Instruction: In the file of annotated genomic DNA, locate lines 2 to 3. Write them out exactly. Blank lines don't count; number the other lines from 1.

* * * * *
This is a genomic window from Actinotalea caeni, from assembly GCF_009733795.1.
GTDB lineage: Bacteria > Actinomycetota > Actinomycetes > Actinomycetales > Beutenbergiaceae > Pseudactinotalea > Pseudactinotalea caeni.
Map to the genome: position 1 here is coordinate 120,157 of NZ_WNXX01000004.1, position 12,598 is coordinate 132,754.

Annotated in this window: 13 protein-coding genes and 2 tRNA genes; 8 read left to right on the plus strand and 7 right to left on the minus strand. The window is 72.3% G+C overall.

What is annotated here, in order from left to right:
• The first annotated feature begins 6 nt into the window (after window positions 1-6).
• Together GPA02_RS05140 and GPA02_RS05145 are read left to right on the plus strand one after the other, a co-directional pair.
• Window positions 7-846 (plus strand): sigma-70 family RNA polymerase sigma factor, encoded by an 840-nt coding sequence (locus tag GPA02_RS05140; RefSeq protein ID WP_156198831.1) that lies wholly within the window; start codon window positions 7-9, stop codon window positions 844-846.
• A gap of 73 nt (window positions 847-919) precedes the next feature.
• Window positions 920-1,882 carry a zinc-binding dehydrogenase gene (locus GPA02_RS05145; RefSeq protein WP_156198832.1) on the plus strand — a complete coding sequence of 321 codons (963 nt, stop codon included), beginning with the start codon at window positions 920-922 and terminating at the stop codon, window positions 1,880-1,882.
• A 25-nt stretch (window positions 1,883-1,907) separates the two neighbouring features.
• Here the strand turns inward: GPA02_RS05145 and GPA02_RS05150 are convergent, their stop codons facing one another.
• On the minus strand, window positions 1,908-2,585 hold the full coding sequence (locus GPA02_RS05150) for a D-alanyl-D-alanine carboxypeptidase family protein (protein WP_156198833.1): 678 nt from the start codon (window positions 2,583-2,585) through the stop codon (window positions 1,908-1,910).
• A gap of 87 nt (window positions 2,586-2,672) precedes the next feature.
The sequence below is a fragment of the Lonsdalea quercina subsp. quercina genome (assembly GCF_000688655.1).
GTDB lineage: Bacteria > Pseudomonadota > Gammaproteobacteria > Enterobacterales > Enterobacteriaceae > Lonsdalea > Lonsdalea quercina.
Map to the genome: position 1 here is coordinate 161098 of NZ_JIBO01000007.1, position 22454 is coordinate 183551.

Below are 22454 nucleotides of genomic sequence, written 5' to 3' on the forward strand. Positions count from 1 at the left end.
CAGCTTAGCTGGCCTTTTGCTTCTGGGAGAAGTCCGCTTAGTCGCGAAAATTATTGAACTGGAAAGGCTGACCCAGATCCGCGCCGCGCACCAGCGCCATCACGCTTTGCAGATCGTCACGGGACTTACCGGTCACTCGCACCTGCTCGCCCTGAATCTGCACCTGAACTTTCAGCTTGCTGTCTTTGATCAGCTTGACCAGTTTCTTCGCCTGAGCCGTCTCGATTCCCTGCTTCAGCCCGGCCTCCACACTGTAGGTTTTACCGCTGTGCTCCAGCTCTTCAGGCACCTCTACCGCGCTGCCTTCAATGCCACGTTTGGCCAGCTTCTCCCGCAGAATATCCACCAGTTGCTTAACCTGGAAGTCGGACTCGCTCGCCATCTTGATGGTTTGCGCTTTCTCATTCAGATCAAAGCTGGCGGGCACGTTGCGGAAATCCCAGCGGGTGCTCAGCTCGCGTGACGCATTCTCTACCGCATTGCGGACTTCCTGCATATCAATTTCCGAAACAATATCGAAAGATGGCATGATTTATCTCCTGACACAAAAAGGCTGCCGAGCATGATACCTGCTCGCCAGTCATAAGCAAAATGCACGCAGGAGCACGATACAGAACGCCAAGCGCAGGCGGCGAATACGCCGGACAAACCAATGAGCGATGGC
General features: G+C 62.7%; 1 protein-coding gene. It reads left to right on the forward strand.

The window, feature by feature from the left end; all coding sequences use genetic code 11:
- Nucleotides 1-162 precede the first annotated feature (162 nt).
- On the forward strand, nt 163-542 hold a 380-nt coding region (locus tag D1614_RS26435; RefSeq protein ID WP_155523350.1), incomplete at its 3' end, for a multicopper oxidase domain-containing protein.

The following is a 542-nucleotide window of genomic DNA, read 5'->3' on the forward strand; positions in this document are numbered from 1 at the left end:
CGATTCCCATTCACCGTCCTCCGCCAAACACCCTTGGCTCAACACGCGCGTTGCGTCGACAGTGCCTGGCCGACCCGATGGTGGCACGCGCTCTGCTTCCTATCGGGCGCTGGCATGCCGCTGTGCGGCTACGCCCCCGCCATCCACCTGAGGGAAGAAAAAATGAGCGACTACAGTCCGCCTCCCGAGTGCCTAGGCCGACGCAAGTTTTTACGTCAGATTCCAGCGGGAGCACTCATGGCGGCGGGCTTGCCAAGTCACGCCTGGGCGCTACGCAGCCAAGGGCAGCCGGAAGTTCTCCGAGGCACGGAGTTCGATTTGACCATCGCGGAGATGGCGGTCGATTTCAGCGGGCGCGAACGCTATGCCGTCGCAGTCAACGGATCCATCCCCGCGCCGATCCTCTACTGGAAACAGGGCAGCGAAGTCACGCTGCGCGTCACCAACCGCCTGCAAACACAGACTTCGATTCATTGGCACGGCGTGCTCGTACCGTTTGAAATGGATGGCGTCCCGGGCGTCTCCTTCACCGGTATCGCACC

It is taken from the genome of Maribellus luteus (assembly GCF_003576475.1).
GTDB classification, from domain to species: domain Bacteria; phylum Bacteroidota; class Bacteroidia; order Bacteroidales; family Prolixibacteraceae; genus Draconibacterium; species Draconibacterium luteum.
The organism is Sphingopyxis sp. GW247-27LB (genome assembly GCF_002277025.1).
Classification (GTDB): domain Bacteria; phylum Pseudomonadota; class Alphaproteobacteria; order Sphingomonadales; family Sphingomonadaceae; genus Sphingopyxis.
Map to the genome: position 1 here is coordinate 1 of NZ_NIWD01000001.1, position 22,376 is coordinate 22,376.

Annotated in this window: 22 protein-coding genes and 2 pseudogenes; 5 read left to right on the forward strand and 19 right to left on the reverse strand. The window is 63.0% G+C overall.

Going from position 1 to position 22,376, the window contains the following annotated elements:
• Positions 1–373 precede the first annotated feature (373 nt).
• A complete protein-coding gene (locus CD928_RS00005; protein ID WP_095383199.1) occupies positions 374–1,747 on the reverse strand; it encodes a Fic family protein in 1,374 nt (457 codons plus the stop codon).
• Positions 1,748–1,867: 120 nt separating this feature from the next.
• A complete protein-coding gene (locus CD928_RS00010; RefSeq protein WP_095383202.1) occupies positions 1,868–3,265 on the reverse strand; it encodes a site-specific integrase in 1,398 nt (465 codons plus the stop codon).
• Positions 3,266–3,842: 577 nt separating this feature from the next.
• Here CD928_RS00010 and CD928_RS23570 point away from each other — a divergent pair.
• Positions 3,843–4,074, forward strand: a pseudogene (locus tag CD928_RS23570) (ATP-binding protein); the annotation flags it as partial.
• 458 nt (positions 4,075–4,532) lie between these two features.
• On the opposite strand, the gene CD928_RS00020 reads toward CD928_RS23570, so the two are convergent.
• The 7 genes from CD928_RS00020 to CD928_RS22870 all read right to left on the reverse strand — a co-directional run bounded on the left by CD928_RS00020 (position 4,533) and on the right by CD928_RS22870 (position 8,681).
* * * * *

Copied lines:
GTDB lineage: Bacteria > Actinomycetota > Actinomycetes > Actinomycetales > Beutenbergiaceae > Pseudactinotalea > Pseudactinotalea caeni.
Map to the genome: position 1 here is coordinate 120,157 of NZ_WNXX01000004.1, position 12,598 is coordinate 132,754.